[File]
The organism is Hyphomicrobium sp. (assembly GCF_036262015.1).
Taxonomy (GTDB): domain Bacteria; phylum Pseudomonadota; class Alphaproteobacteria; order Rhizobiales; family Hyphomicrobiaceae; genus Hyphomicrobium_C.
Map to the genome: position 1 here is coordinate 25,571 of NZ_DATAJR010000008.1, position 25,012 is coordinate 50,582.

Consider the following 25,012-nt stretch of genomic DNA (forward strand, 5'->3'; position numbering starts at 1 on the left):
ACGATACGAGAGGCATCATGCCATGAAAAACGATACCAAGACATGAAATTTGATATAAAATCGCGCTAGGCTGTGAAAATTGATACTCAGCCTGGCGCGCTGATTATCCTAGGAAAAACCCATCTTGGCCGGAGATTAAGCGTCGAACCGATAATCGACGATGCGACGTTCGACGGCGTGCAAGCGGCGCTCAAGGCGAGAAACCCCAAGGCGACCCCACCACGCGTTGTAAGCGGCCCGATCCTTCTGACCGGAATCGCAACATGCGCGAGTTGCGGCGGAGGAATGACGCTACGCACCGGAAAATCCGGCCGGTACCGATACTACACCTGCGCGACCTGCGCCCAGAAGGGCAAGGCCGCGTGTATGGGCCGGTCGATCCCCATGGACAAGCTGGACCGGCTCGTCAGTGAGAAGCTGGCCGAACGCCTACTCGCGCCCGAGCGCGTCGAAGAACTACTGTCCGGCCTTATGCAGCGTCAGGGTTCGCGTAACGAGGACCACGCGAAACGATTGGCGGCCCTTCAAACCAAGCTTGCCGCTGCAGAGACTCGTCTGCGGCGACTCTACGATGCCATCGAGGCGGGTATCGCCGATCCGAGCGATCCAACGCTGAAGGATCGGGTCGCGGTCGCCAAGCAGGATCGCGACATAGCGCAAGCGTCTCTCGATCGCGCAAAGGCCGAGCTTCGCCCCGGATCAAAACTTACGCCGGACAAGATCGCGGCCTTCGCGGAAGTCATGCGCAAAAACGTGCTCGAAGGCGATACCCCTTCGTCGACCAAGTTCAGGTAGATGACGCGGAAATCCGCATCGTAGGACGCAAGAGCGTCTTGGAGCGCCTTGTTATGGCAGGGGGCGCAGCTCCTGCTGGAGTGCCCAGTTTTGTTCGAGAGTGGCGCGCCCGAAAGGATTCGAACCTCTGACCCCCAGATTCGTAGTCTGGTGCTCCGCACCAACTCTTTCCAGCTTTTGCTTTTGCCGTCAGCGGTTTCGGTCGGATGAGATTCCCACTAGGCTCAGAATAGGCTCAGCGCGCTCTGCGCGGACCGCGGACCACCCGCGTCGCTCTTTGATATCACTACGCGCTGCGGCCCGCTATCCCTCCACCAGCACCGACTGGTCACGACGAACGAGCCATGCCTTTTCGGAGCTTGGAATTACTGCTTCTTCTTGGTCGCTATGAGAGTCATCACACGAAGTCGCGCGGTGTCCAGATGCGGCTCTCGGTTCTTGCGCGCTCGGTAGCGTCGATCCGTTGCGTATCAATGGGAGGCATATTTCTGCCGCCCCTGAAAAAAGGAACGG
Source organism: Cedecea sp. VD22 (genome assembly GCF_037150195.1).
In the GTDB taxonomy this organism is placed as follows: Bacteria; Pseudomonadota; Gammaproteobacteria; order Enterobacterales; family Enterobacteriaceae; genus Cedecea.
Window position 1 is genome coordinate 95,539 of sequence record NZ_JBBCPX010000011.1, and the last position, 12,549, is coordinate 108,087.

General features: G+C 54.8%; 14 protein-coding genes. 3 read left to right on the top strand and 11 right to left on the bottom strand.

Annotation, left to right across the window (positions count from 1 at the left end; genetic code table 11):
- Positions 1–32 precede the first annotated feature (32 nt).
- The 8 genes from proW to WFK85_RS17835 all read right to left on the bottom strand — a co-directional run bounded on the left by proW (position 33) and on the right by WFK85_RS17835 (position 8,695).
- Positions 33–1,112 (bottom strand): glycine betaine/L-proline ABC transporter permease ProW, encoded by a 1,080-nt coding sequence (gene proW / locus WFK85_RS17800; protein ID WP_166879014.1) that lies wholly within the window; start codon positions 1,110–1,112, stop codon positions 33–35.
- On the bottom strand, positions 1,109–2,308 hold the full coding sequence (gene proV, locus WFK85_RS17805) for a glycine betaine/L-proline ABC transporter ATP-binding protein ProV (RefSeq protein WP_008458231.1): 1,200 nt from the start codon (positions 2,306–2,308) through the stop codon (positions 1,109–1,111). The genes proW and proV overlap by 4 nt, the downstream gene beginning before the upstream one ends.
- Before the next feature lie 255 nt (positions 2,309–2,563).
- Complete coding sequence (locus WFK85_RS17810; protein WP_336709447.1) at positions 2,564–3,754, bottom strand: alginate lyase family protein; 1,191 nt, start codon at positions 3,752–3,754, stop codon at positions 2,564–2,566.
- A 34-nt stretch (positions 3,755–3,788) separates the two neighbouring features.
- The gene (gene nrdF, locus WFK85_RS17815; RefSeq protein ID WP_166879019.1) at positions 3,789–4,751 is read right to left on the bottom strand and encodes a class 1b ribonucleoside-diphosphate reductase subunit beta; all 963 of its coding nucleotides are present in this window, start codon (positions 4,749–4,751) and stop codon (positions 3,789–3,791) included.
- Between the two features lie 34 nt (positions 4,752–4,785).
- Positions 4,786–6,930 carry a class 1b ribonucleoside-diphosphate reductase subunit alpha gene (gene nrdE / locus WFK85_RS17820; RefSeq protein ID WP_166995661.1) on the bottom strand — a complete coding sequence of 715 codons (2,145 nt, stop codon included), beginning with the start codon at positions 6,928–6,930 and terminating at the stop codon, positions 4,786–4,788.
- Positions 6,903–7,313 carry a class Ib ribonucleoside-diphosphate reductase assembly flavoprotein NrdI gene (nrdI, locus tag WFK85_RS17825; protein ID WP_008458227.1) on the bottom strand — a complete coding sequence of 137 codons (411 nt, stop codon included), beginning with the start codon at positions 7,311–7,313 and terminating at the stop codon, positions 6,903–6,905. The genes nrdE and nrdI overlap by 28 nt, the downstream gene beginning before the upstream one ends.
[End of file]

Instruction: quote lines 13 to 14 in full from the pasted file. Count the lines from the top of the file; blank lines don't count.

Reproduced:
- Positions 33–1,112 (bottom strand): glycine betaine/L-proline ABC transporter permease ProW, encoded by a 1,080-nt coding sequence (gene proW / locus WFK85_RS17800; protein ID WP_166879014.1) that lies wholly within the window; start codon positions 1,110–1,112, stop codon positions 33–35.
- On the bottom strand, positions 1,109–2,308 hold the full coding sequence (gene proV, locus WFK85_RS17805) for a glycine betaine/L-proline ABC transporter ATP-binding protein ProV (RefSeq protein WP_008458231.1): 1,200 nt from the start codon (positions 2,306–2,308) through the stop codon (positions 1,109–1,111). The genes proW and proV overlap by 4 nt, the downstream gene beginning before the upstream one ends.